Legal Blog And Client Alerts

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May 16, 2023

New York takes additional step to protect the rights of working mothers

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March 14, 2023

If New York passes a proposed bill enacting a moratorium on winter evictions, it could have a major impact on residential landlords statewide.

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August 31, 2022

Court orders Wal-Mart to pay $4.4 million in case of racial profiling

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March 30, 2022

Next month, the U.S. Department of Labor is expected to propose a revision of the Fair Labor Standards Act regulations regarding the overtime salary threshold. The threshold is one of the factors used to determine whether a salaried employee is exempt from overtime pay for hours worked in excess of 40 hours per week. 

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January 31, 2022

Franklin v. Whole Foods Market Group Inc. et al (U.S. District Court, Southern District of New York, No. 20-04935) involves a man who served 23 years in prison following a conviction for second degree murder. Upon his release, he applied for a grocery delivery job at Cornucopia Logistics, which serves Amazon and Whole Foods. Upon discovering that the job applicant, Henry Franklin, had misled the company by answering “no” when asked if he had a criminal record, the company denied him employment, citing the applicant’s untruthful answer as the reason for not hiring him.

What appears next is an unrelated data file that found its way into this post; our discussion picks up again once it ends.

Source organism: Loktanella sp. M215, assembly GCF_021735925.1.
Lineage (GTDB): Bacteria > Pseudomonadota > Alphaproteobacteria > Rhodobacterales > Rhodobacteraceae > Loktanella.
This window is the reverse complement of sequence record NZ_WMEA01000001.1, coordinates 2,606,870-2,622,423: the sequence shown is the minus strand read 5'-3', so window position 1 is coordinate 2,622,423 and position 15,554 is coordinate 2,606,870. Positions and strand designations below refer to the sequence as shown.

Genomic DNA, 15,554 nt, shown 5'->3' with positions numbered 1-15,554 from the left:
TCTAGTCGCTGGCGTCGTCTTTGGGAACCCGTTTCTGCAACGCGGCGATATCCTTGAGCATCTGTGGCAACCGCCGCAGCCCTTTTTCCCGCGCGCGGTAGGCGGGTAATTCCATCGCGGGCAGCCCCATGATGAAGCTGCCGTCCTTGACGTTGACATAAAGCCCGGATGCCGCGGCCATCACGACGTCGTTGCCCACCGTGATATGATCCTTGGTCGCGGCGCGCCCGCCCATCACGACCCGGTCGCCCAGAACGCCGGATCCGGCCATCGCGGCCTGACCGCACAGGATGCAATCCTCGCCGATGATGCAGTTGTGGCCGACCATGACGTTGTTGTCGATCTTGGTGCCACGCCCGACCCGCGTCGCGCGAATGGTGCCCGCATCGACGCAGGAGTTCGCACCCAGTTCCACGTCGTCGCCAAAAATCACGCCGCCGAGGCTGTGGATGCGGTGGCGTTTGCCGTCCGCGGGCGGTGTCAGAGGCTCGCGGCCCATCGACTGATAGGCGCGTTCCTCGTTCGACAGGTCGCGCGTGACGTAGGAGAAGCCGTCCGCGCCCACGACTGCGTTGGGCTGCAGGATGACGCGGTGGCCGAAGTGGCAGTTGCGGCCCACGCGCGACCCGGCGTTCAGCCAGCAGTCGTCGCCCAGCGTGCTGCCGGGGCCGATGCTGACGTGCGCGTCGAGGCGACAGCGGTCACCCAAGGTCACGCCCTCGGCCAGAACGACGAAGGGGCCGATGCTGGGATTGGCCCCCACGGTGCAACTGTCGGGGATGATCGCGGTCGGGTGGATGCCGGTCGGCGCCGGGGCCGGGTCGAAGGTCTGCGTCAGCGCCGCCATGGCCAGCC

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August 5, 2020

Former Google engineer Anthony Levandowski was sentenced this week to 18 months in prison after admitting he stole trade secrets from Google related to self-driving car technology.

In sentencing Levandowski to jail time, U.S. District Judge William Alsup sent a clear message to would-be IP thieves: brilliance is no excuse for theft. In denying the Levandowski defense team’s request for home confinement in lieu of jail, the Court refused to “give a green light to every future brilliant engineer to steal trade secrets.”